Fillion began his long affiliation with Whedon when he was cast into the command of a creaky space transport ship on Firefly. Brave, sarcastic, loyal and vulnerable enough to engender sympathy, his Captain Malcolm Reynolds took to smuggling and adventuring after falling on the wrong side of a civil war, often probing the galaxy’s untamed outer reaches and viewer imagination.
"I knew I was part of something special,” Fillion remembers fondly. “It had an effect on people.”
It was a fast-acting one, too; the show aired just 11 episodes before Fox gave it the hook halfway through the first season.
"[It was] a sci-fi program that was also a Western program and you have a lot going on with themes, you have a lot going on with story, but the thing is, if you take all that aside, that's not what the show was about," Fillion said, explaining why he thought it connected in such a short stretch of time. "The show was about people, the show was about people who were heroic, the show was about people who were just struggling, and I think that's something that people can relate to."
Upon the series’ crash, fans sprang to action in a valiant attempt at re-launch. They crowd-funded ads and launched a postcard-sending campaign, and though those efforts fell short of getting it back off the ground, they did lead to the release of a DVD box set -- and then, a full-length film, 2005’s Serenity.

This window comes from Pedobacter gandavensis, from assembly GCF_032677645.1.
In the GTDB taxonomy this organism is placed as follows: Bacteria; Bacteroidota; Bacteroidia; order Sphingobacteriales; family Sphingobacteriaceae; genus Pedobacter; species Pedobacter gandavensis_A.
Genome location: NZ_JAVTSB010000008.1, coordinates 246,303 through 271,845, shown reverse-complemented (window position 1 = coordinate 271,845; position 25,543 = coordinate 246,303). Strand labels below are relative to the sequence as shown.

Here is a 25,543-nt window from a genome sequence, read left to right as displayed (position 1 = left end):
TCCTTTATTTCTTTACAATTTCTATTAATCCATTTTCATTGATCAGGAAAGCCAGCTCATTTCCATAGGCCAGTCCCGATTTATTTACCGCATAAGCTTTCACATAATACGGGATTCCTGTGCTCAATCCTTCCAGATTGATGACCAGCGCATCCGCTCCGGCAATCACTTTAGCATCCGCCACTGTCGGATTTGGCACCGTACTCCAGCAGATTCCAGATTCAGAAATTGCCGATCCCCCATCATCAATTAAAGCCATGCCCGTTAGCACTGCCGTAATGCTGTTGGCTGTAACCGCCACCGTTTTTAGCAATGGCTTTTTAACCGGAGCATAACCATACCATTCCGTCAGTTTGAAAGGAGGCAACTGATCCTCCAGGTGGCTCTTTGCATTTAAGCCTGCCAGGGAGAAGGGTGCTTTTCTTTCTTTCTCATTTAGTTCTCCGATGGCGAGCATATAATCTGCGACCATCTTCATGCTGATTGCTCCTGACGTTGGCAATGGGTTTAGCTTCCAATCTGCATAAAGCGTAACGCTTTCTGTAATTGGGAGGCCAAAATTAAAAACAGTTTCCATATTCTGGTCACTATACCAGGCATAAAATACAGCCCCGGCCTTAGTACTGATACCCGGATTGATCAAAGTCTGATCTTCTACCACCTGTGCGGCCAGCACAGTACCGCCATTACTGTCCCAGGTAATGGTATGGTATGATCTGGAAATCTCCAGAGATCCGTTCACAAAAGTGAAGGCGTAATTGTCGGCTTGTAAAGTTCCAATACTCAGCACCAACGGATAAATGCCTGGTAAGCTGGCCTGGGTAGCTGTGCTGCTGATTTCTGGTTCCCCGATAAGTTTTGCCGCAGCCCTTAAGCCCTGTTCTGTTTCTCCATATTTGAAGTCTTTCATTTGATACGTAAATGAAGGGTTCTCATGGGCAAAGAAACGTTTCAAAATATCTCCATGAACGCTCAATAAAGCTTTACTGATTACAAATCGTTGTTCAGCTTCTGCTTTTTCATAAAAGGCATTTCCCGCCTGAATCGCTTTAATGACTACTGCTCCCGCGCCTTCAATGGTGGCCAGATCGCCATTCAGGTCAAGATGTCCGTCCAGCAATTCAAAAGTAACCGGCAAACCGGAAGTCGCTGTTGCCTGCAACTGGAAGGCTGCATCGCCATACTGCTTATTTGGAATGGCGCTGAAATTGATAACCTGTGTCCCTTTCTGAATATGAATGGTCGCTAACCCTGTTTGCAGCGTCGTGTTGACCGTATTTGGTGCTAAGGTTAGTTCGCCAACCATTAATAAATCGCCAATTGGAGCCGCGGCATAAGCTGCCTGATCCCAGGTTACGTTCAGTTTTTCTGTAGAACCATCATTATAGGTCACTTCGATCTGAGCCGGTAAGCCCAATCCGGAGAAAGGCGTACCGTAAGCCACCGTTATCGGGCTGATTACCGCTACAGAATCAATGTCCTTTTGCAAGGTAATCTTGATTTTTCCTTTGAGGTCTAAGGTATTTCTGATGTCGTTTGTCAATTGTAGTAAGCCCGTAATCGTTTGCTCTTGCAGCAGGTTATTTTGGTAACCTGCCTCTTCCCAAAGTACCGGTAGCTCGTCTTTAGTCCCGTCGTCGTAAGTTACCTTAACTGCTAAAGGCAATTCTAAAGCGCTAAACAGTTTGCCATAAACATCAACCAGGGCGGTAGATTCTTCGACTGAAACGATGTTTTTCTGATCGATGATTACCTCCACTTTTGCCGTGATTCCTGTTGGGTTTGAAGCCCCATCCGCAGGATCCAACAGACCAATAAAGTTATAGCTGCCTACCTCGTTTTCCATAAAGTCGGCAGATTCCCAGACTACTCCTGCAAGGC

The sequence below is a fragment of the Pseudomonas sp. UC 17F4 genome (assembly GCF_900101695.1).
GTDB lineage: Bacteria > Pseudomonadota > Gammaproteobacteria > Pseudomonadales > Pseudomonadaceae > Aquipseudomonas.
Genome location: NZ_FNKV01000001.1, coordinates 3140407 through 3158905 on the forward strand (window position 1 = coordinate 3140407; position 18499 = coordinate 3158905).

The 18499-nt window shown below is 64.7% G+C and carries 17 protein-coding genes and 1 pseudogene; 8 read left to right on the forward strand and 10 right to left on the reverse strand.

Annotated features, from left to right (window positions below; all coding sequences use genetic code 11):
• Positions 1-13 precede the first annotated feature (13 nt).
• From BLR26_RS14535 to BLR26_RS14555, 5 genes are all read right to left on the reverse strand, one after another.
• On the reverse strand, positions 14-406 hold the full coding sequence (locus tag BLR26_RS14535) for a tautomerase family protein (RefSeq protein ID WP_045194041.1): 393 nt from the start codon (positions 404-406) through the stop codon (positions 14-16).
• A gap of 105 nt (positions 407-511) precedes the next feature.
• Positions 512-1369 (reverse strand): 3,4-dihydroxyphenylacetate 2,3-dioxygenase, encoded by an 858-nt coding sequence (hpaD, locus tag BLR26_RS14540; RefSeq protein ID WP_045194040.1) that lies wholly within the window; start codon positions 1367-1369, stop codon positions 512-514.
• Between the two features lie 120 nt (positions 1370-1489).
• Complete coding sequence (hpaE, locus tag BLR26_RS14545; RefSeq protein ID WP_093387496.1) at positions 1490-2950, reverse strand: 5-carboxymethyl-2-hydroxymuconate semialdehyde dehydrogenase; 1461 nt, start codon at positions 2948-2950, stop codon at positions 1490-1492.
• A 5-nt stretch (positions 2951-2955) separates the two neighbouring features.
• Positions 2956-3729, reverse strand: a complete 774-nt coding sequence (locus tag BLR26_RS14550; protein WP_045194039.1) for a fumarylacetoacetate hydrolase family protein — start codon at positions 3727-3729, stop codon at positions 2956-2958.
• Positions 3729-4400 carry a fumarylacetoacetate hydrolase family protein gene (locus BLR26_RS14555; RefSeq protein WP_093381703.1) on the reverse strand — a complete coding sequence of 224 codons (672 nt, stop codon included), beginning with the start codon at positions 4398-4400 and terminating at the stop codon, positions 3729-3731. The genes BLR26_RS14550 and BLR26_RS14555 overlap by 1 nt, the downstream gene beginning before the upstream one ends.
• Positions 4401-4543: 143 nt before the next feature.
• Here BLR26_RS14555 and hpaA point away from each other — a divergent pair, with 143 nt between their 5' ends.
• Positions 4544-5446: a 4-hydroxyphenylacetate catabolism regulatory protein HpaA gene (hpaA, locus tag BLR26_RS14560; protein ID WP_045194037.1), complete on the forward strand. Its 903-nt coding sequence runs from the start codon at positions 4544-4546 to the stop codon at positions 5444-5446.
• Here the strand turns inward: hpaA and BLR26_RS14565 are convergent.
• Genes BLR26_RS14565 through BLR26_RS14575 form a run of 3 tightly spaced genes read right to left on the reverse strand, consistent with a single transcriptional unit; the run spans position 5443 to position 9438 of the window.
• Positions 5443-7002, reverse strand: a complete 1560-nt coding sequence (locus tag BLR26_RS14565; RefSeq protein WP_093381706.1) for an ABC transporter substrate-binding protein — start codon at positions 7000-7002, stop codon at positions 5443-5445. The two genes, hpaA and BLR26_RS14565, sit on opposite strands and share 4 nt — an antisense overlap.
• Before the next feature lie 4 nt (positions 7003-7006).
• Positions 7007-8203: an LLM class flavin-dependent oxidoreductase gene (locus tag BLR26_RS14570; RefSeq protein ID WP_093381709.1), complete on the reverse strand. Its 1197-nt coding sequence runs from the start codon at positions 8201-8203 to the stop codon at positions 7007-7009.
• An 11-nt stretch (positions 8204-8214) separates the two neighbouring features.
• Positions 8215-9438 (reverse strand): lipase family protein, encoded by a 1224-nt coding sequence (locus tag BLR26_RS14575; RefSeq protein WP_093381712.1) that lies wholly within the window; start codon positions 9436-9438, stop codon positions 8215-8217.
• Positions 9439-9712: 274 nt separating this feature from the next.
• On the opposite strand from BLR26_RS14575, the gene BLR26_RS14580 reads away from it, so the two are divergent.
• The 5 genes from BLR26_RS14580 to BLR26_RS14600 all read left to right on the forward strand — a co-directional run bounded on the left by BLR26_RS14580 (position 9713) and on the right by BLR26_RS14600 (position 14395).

The film provided some story closure, but didn’t close the desire for more stories. Last February, fans took seriously a joke Fillion made about buying the rights to the series from Fox; they began plans to pool their resources and help before he had to make clear that he had been joking. In the Reddit chat, fans continued to offer their collective financial might, a sign of the continuing allegiance that earns Fillion captain’s salutes wherever he goes.
They may not have intellectual property rights to bid on, but serious Browncoats, as the fan base is known, have put their cash toward an even more worthy cause: raising money for Equality Now. Their group, Can't Stop the Serenity, has raised over half a million dollars for the organization with special screenings of the film.